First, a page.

6. KEYUO CRAVER
Nebraska (5-10, 190; 4.50)
Strengths: Very good football speed and makes the INTs he's supposed to make. Isn't ashamed to do the blue-collar things (plays special teams with aplomb). Very effective within 5 yards of the line, is very knowledgeable of the position and plays as if he was very well coached. Doesn't make stupid mistakes or gamble foolishly.
Weaknesses: Not the kind of CB who can come off his assignment when he recognizes where the play is going, adjust, and make the play on another receiver. Not a physical player and doesn't have the top recovery speed you look for in premiere prospects. Doesn't play as sharp against substandard competition.
Bottom Line: A very solid, safe, no-frills choice.
1. ROY WILLIAMS
Oklahoma (6-0, 215; 4.51)
Strengths: If there was a better defensive player in college football in 2001, we don't know who it was. In nearly every game, Williams made at least one impact, game-changing type of play and usually more than one. Prototype size, loves to play the game and has a great mix of toughness and athleticism. Solidly built and gets into good position to make tackles. Good cover skills in man-to-man and understands when to go for the strip when the WR least expects it.
Weaknesses: Average straight-line speed and isn't good at stopping on a dime and changing directions.
Bottom Line: The consummate safety —may be the best prospect at his position in a decade.
2. EDWARD REED
Miami (Fla.) (6-0, 198; 4.48)
Strengths: Reacts well and has great field-vision combined with the awareness you look for in FS prospects. Very productive and experienced, takes advantage of opponents' mistakes, plays smart and always keeps himself in position to cover his assignment. Great ball skills and will bait QBs into unwise throws, then pounce on them
Weaknesses: Isn't a physical presence and is far from a lights-out hitter. Tends to gamble on the INT at times and isn't a great man-up defensive player. Recovery speed is only average.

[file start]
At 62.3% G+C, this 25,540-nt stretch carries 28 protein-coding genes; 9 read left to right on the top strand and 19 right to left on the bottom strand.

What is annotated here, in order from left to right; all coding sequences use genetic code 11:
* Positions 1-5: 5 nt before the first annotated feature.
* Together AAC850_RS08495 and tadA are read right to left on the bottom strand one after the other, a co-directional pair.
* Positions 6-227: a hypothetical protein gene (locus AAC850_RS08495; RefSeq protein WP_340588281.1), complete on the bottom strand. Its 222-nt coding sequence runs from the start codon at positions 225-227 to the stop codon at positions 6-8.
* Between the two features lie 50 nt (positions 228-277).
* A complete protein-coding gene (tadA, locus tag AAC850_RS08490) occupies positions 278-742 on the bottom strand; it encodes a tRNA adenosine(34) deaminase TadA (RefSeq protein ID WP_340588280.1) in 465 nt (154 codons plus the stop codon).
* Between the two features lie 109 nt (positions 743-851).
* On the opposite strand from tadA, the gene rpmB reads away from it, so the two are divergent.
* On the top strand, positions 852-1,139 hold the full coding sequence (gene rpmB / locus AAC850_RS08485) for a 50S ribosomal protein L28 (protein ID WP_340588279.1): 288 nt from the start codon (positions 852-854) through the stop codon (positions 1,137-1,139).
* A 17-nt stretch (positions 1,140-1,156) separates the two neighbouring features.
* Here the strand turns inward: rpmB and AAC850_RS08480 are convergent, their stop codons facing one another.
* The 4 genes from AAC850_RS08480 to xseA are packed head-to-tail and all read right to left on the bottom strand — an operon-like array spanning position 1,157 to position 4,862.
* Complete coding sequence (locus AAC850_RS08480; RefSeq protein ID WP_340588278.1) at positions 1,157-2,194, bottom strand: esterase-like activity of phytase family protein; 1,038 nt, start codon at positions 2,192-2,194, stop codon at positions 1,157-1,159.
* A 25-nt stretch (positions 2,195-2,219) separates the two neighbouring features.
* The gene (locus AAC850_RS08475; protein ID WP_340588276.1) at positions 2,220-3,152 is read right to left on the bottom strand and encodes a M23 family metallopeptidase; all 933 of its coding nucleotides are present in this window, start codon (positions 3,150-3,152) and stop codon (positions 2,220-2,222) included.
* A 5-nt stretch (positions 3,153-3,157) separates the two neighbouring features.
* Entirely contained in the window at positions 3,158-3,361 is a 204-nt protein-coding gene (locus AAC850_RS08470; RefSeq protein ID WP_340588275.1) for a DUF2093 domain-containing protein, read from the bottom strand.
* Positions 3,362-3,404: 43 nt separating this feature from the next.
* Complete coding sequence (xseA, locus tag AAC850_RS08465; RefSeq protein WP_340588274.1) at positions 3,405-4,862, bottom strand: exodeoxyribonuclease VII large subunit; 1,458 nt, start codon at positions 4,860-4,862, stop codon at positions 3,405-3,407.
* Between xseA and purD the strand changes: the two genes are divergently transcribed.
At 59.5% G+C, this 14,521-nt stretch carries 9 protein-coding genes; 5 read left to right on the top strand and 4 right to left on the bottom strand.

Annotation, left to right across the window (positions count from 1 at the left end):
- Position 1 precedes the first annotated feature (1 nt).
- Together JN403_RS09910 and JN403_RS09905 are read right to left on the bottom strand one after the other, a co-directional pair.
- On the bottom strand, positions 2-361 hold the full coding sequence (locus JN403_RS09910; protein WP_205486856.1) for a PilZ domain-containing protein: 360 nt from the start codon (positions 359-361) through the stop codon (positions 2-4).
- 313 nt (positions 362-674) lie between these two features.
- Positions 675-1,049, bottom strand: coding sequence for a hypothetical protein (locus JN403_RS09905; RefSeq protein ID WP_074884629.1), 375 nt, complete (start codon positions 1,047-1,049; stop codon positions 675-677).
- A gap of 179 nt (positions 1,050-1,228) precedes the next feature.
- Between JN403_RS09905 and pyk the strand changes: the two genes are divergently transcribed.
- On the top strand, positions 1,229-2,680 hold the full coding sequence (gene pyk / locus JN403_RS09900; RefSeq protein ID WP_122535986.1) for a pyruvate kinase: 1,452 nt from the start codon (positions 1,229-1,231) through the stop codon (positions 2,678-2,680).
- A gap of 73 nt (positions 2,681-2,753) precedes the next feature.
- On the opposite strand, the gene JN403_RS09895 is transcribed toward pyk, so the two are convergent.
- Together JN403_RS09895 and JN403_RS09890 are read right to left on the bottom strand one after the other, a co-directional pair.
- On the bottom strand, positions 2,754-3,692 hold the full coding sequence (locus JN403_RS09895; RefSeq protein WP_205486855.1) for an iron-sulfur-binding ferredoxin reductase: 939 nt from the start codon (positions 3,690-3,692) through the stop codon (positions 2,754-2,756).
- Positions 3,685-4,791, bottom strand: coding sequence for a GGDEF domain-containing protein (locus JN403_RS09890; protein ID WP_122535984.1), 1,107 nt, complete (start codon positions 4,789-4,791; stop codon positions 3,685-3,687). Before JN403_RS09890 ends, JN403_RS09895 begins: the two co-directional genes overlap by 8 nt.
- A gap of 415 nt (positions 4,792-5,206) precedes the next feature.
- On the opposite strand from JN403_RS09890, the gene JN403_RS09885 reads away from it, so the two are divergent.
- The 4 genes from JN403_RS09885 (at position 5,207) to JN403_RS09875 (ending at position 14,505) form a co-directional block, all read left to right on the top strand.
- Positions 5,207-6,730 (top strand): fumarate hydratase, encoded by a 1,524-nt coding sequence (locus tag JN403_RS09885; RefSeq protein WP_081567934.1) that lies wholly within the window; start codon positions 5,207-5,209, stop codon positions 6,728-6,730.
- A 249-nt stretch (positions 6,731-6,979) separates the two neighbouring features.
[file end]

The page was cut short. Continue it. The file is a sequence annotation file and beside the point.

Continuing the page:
Bottom Line: First-round talent who is a big-time playmaker with excellent athleticism.
3. LAMONT THOMPSON
Washington St. (6-2, 220; 4.50)
Strengths: Comes up well in run support and really offers a good run/pass mix. Recognizes where the ball is going early on and can turn and run and get to the play quickly. Has the power to play SS and the speed and ball-skills to play FS
Weaknesses: Any kind of neck or back injury is a serious red flag, and Thompson missed the 2000 season with a major neck injury. Before the injury, looked like a future first-rounder. Average speed at best.
Bottom Line: Under-publicized, big-play guy who ranks just a smidge behind Reed.
4. PIG PRATHER
Mississippi St. (6-2, 194; 4.47)
Strengths: Very comfortable playing at the line in run support and is probably 60 percent LB. Very nimble player who can run and jump. Difficult to block and can play ferociously on the blitz (really tears the QB apart) and can chase the passer out of the pocket and pull him down by his fingertips.
Weaknesses: Thin and needs to be more watchful of blockers going after his legs. May not have the instincts and size to handle TEs and FBs on downfield routes.
Bottom Line: Fierce warrior coming off a down season. Definitely starting potential here.
5. TONY JACKSON
Maryland (6-1, 205; 4.54)
Strengths: Very active — is always around the ball, whether helping in coverage or putting a knock on the receiver. Physical and dependable player who comes up big in crunch time. Really sits on the route and keys on the opponent's tendencies.
Weaknesses: Tends to bite on play-action and often thinks run first. Once he figures out another team's tendencies, will over-commit to his instincts. Still hasn't matured in his coverage skills.
Bottom Line: Underrated talent with some learning to do, but there's a lot of football ahead of him.